COVID-19: Further updates for indirect tax

Further to the COVID-19 measures for indirect tax highlighted in our article in the May edition of Tax Adviser, we look at the further developments for VAT.

VAT payment deferral: payments on account

Interim and balancing payments of payments on account VAT due between 20 March 2020 and 30 June 2020 can be deferred until 31 March 2021 ('the deferment period'). We have received several queries about the impact of deferring interim payments when the balancing payment is due outside of the deferment period.

a) Payment VAT return

Where a taxpayer has deferred two interim payments (for example, 30 May and 30 June) and it has a payment due to HMRC for the balancing payment due on 31 July 2020, it should only pay the equivalent balance as if the deferred interim payments had been made. The amounts due for the deferred interim payments must be paid to HMRC by 31 March 2021.

b) Repayment VAT return

Where a taxpayer has deferred two interim payments (for example, 30 May and 30 June) and the quarterly VAT return due on 31 July 2020 results in a repayment due to the taxpayer, HMRC will only repay the VAT figure in Box 5 (that is to say, not Box 5 plus the two deferred interim payments).

The deferral balance will reduce to nil at the time of the submission of the VAT return and the taxpayer will have no deferred amount of VAT due by 31 March 2021.

Temporary zero rate VAT liability of personal protective equipment (PPE)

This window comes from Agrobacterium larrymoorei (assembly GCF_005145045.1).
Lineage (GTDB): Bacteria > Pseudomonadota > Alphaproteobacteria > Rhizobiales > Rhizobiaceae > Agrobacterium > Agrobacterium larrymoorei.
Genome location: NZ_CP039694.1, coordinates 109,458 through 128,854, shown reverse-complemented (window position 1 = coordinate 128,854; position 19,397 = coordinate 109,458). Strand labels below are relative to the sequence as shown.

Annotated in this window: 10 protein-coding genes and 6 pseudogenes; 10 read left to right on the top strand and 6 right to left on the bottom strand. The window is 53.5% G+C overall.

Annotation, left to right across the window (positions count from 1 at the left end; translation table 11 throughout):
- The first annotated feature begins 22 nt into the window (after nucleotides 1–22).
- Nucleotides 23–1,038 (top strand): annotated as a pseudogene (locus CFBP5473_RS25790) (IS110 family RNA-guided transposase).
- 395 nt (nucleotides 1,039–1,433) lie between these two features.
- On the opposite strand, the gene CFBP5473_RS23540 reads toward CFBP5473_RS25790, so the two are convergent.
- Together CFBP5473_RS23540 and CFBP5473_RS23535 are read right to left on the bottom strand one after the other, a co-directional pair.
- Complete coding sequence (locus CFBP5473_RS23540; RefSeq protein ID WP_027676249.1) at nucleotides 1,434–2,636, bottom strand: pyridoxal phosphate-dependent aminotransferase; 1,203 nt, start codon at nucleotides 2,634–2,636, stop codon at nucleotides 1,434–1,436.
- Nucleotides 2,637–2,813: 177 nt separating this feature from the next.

On 30 April, HMRC published Revenue and Customs Brief 4/ 20, which introduces a temporary VAT zero rate for the period from 1 May to 31 July 2020 for the supply of PPE goods recommended for use by Public Health England in its guidance dated 24 April 2020, including:

  • disposable gloves;
  • disposable plastic aprons;
  • disposable fluid-resistant coveralls or gowns;
  • surgical masks, including fluid-resistant type IIR surgical masks;
  • filtering face piece respirators; and
  • eye and face protection, including single or reusable full face visors or goggles.

The temporary zero rate can also be app lied to supplies made from existing stock. The legislation for the COVID-19 temporary easement can be found here.

Zero rate of VAT for certain electronic publications

The government announced on 30 April that the intended zero rating for specified supplies of electronic publications, due to take effect from 1 December 2020, has been brought forward to 1 May 2020. This is to assist people confined to their homes as a result of workplaces and schools being closed due to the pandemic lockdown measures. Full details are set out in the guidance.

VAT liability of Small Business Grant Fund (SBGF) or Retail, Hospitality and Leisure Grant Fund (RHLG)

In April 2020, the Department of Business, Energy and Industrial Strategy announced two grant funding schemes for businesses: the Small Business Grant Fund; and the Retail, Hospitality and Leisure Grant Fund. In paragraph 24 of its guidance, the government mentions that grant income is subject to tax. However, for VAT purposes, as the grants are given without an expectation of anything in return and comply with state aid requirements, they are not classed as consideration for a supply and are not, therefore, subject to output VAT.

The receipt of grant funding does not automatically mean that an activity is not business or lead to an apportionment of input tax. Each grant-funded activity should be reviewed separately to consider whether or not the activity is business. Where grants are received to support business activities, the normal input VAT rules apply.